The author John Gardner once said, “The society which scorns excellence in plumbing because plumbing is a humble activity and tolerates shoddiness in philosophy because it is an exalted activity will have neither good plumbing nor good philosophy. Neither its pipes nor its theories will hold water.”
We all admire people who display high competence, whether they are precision craftsmen, world-class athletes, or successful business leaders. And most of us want to be seen as competent at our work. For leaders, competence is especially important. It can determine whether followers respect and follow you — or don’t. Here are some specific ways to cultivate the quality of competence:
1. Show up every day.
There’s a saying, “All things come to him who waits.” Unfortunately, sometimes it’s just the leftovers from the people who got there first. Responsible people show up when they’re expected. But highly competent people take it a step farther. They don’t show up in body only. They come ready to play every day – no matter how they feel, what kind of circumstances they face, or how difficult they expect the game to be.
2. Keep improving.
Highly competent people search for ways to keep learning, growing, and improving. They do that by asking why. After all, the person who knows how may always have a job, but the person who knows why will be the boss.
3. Follow through with excellence.
I’ve never met a person I considered competent who didn’t follow through. Willa A. Foster remarked, “Quality is never an accident; it is always the result of high intention, sincere effort, intelligent direction and skillful execution; it represents the wise choice of many alternatives.” Performing with a high level of excellence is always a choice, an act of the will. As leaders, we expect our people to follow through when we hand them the ball. They expect that and a whole lot more from us as their leaders.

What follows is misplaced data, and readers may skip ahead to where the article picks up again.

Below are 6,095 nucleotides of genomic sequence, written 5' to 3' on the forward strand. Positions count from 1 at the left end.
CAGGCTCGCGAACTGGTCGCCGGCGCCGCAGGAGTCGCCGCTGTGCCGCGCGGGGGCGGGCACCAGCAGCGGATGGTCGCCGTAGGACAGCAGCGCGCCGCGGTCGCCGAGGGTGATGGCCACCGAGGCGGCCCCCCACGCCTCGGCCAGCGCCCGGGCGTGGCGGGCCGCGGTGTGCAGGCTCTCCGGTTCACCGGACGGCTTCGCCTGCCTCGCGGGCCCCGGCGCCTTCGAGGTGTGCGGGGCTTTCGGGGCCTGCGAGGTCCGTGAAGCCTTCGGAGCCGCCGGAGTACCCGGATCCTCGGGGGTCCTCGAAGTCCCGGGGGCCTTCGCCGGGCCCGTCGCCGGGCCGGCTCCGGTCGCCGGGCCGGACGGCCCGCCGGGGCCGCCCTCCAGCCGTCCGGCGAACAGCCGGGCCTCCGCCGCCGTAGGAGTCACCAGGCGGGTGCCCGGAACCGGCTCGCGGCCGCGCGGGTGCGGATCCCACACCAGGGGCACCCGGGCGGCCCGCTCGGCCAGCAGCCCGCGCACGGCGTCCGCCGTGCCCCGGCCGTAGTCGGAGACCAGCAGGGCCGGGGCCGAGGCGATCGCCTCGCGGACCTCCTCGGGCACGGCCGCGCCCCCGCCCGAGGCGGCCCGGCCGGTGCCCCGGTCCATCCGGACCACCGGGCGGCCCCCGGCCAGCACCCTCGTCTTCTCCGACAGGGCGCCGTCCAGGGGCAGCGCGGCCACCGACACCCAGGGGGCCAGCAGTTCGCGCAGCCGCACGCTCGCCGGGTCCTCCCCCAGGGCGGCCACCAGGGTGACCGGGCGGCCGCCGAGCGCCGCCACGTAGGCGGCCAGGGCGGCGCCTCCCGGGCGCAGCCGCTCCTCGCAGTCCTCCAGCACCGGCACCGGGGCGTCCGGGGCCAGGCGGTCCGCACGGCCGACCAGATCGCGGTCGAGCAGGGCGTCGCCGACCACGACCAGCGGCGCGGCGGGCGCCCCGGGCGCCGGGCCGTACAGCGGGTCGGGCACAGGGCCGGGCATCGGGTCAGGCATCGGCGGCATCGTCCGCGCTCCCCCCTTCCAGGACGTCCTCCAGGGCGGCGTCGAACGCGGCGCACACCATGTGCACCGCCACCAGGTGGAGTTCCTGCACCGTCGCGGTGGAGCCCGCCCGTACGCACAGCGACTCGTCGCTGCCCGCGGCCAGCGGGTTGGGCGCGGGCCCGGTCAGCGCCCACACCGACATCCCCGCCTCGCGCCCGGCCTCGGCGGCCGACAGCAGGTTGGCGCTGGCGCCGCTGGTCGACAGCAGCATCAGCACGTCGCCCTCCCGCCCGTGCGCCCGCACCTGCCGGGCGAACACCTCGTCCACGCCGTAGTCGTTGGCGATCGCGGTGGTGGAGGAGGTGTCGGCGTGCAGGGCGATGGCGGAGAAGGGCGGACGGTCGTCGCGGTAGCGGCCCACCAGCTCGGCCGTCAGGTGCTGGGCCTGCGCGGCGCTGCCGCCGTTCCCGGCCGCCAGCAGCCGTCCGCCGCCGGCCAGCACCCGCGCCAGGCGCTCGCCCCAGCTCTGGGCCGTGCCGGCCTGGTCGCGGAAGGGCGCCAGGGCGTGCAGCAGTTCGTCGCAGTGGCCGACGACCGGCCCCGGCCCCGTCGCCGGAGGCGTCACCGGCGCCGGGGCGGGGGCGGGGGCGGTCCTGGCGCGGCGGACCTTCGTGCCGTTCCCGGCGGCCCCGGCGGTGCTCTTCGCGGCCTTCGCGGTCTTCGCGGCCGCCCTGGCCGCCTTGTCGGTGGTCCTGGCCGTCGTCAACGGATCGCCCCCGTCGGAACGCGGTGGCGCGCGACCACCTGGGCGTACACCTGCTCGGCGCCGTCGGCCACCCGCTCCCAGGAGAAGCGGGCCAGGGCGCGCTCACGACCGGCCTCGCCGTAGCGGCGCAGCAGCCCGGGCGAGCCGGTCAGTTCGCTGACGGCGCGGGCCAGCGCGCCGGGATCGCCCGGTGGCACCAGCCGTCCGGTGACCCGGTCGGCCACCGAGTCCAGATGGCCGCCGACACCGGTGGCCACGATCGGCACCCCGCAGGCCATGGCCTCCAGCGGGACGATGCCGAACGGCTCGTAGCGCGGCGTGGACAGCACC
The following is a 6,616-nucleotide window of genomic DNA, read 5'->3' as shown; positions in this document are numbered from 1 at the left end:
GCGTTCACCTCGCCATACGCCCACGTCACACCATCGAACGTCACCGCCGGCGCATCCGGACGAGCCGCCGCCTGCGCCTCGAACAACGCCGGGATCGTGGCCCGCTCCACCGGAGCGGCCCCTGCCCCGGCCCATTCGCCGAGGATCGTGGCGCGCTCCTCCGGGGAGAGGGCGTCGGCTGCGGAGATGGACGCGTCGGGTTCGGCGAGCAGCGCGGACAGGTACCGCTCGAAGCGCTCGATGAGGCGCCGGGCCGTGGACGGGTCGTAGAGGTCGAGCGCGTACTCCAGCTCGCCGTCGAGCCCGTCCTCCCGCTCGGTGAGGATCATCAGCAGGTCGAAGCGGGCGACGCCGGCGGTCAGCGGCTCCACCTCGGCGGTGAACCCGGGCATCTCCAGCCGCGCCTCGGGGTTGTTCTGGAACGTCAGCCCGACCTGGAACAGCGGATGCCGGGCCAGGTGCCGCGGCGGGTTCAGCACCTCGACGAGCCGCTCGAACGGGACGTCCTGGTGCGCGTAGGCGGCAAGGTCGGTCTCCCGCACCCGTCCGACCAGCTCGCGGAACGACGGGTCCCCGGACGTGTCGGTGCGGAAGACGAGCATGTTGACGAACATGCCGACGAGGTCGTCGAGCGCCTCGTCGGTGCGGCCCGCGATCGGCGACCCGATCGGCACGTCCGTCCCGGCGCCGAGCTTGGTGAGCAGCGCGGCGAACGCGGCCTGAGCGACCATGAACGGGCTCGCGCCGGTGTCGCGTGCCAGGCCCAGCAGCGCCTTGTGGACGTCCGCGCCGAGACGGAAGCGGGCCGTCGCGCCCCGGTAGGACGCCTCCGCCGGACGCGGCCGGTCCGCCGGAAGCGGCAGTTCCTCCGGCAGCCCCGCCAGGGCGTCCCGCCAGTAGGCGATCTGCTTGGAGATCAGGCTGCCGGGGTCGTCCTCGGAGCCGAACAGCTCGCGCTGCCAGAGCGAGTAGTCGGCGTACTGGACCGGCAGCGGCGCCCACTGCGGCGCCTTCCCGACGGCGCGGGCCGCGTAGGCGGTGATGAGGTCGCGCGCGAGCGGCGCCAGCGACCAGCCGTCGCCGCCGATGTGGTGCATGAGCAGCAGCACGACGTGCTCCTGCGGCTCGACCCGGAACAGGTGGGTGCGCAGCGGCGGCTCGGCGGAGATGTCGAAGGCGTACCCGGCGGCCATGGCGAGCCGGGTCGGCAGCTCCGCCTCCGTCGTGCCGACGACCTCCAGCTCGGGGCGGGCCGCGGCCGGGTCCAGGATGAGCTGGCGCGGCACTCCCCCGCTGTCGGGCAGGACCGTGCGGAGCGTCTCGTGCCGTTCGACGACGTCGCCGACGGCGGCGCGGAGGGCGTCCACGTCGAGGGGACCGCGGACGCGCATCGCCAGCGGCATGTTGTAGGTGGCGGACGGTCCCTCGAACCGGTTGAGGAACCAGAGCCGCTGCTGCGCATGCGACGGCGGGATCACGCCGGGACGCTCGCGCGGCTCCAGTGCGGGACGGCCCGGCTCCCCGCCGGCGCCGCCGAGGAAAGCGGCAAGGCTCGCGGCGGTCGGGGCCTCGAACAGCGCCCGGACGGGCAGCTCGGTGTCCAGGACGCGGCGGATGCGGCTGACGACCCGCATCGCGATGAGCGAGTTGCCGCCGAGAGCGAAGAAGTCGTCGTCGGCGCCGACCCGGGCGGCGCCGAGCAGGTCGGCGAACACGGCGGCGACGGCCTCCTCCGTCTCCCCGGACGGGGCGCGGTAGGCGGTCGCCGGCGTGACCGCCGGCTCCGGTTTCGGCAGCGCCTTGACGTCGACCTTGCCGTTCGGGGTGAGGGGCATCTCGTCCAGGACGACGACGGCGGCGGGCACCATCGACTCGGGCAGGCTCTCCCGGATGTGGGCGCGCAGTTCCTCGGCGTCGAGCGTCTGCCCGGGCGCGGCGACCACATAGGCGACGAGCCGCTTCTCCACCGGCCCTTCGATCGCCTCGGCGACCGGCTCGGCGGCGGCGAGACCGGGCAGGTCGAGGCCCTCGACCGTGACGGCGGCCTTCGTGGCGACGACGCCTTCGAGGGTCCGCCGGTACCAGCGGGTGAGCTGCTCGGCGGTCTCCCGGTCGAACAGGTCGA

4. Accomplish more than expected.
Highly competent people always go the extra mile. For them, good enough is never good enough. In Men in Mid-Life Crisis, Jim Conway writes that some people feel “a weakening of the need to be a great man and an increasing feeling of ‘let’s just get through this the best way we can.’ Never mind hitting home runs, let’s just get through the ball game without getting beaned.” Leaders cannot afford to have that kind of attitude. They need to do their job, and then some, day in and day out.
5. Inspire others.
Highly competent leaders do more than perform at a high level. They inspire and motivate their people to do the same. While some people rely on relational skills alone to survive, effective leaders combine these skills with high competence to take their organizations to a new levels of excellence and influence.
Where do you stand when it comes to getting the job done? Do you attack everything you do with fervor and perform at the highest level possible? Or is good enough sometimes good enough for you?
When you think about people who are competent, you’re really considering only three types of people:
- Those who can see what needs to happen.
- Those who can make it happen.
- Those who can make things happen when it really counts.
When it comes to your profession, where do you consistently perform? Are you a thinker, a doer, or a clutch player? The better you are, the greater potential for influence you will have with your people.